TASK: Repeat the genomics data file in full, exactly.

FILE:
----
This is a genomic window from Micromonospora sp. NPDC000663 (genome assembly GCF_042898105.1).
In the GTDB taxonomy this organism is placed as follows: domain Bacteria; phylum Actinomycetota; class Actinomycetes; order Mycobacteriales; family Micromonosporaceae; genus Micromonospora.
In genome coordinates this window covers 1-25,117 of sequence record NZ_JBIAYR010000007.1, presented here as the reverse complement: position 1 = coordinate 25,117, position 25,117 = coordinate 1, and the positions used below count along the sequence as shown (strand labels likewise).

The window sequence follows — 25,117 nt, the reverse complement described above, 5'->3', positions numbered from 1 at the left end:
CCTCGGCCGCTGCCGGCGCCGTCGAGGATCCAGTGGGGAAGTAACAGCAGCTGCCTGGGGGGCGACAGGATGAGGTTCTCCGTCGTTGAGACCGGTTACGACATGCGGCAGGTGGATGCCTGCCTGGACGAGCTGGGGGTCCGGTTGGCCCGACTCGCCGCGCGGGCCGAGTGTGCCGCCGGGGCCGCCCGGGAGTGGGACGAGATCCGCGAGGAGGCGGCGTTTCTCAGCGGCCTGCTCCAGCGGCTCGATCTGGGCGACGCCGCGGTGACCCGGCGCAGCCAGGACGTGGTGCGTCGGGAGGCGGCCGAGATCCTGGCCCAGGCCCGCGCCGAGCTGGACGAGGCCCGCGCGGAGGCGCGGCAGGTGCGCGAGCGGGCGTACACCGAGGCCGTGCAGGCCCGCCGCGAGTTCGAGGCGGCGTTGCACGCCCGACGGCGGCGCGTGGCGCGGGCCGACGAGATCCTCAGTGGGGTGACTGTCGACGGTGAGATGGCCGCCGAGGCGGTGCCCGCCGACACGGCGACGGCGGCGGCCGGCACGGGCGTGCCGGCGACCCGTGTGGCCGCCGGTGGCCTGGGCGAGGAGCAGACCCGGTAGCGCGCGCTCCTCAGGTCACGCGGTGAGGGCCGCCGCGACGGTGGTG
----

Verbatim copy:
This is a genomic window from Micromonospora sp. NPDC000663 (genome assembly GCF_042898105.1).
In the GTDB taxonomy this organism is placed as follows: domain Bacteria; phylum Actinomycetota; class Actinomycetes; order Mycobacteriales; family Micromonosporaceae; genus Micromonospora.
In genome coordinates this window covers 1-25,117 of sequence record NZ_JBIAYR010000007.1, presented here as the reverse complement: position 1 = coordinate 25,117, position 25,117 = coordinate 1, and the positions used below count along the sequence as shown (strand labels likewise).

The window sequence follows — 25,117 nt, the reverse complement described above, 5'->3', positions numbered from 1 at the left end:
CCTCGGCCGCTGCCGGCGCCGTCGAGGATCCAGTGGGGAAGTAACAGCAGCTGCCTGGGGGGCGACAGGATGAGGTTCTCCGTCGTTGAGACCGGTTACGACATGCGGCAGGTGGATGCCTGCCTGGACGAGCTGGGGGTCCGGTTGGCCCGACTCGCCGCGCGGGCCGAGTGTGCCGCCGGGGCCGCCCGGGAGTGGGACGAGATCCGCGAGGAGGCGGCGTTTCTCAGCGGCCTGCTCCAGCGGCTCGATCTGGGCGACGCCGCGGTGACCCGGCGCAGCCAGGACGTGGTGCGTCGGGAGGCGGCCGAGATCCTGGCCCAGGCCCGCGCCGAGCTGGACGAGGCCCGCGCGGAGGCGCGGCAGGTGCGCGAGCGGGCGTACACCGAGGCCGTGCAGGCCCGCCGCGAGTTCGAGGCGGCGTTGCACGCCCGACGGCGGCGCGTGGCGCGGGCCGACGAGATCCTCAGTGGGGTGACTGTCGACGGTGAGATGGCCGCCGAGGCGGTGCCCGCCGACACGGCGACGGCGGCGGCCGGCACGGGCGTGCCGGCGACCCGTGTGGCCGCCGGTGGCCTGGGCGAGGAGCAGACCCGGTAGCGCGCGCTCCTCAGGTCACGCGGTGAGGGCCGCCGCGACGGTGGTG